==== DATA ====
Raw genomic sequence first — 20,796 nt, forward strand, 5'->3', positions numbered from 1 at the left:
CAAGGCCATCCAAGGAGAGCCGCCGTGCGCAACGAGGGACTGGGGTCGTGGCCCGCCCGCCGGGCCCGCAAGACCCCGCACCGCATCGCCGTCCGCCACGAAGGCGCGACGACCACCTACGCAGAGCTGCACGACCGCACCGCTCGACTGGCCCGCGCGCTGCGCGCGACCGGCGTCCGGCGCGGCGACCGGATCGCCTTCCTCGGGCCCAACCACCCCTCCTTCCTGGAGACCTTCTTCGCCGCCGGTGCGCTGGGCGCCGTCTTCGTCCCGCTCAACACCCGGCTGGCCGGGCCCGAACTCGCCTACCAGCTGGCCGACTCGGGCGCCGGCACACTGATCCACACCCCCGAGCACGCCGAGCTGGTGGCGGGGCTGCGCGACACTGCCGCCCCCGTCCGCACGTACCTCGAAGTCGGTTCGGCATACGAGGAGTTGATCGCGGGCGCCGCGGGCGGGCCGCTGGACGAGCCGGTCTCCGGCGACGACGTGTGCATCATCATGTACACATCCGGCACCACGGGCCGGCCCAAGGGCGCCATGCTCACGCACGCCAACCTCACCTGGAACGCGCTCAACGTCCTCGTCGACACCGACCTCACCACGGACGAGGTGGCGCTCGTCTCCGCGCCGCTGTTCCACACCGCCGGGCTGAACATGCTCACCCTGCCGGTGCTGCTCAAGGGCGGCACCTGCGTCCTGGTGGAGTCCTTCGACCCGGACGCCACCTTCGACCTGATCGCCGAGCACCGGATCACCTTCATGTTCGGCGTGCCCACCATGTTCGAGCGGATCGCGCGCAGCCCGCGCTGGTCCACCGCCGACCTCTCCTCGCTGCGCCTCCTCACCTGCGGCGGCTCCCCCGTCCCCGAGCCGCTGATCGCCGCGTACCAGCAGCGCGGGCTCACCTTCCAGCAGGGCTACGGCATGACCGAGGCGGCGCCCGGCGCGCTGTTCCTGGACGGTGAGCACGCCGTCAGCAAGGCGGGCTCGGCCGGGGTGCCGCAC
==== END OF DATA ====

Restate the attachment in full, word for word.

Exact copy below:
Raw genomic sequence first — 20,796 nt, forward strand, 5'->3', positions numbered from 1 at the left:
CAAGGCCATCCAAGGAGAGCCGCCGTGCGCAACGAGGGACTGGGGTCGTGGCCCGCCCGCCGGGCCCGCAAGACCCCGCACCGCATCGCCGTCCGCCACGAAGGCGCGACGACCACCTACGCAGAGCTGCACGACCGCACCGCTCGACTGGCCCGCGCGCTGCGCGCGACCGGCGTCCGGCGCGGCGACCGGATCGCCTTCCTCGGGCCCAACCACCCCTCCTTCCTGGAGACCTTCTTCGCCGCCGGTGCGCTGGGCGCCGTCTTCGTCCCGCTCAACACCCGGCTGGCCGGGCCCGAACTCGCCTACCAGCTGGCCGACTCGGGCGCCGGCACACTGATCCACACCCCCGAGCACGCCGAGCTGGTGGCGGGGCTGCGCGACACTGCCGCCCCCGTCCGCACGTACCTCGAAGTCGGTTCGGCATACGAGGAGTTGATCGCGGGCGCCGCGGGCGGGCCGCTGGACGAGCCGGTCTCCGGCGACGACGTGTGCATCATCATGTACACATCCGGCACCACGGGCCGGCCCAAGGGCGCCATGCTCACGCACGCCAACCTCACCTGGAACGCGCTCAACGTCCTCGTCGACACCGACCTCACCACGGACGAGGTGGCGCTCGTCTCCGCGCCGCTGTTCCACACCGCCGGGCTGAACATGCTCACCCTGCCGGTGCTGCTCAAGGGCGGCACCTGCGTCCTGGTGGAGTCCTTCGACCCGGACGCCACCTTCGACCTGATCGCCGAGCACCGGATCACCTTCATGTTCGGCGTGCCCACCATGTTCGAGCGGATCGCGCGCAGCCCGCGCTGGTCCACCGCCGACCTCTCCTCGCTGCGCCTCCTCACCTGCGGCGGCTCCCCCGTCCCCGAGCCGCTGATCGCCGCGTACCAGCAGCGCGGGCTCACCTTCCAGCAGGGCTACGGCATGACCGAGGCGGCGCCCGGCGCGCTGTTCCTGGACGGTGAGCACGCCGTCAGCAAGGCGGGCTCGGCCGGGGTGCCGCAC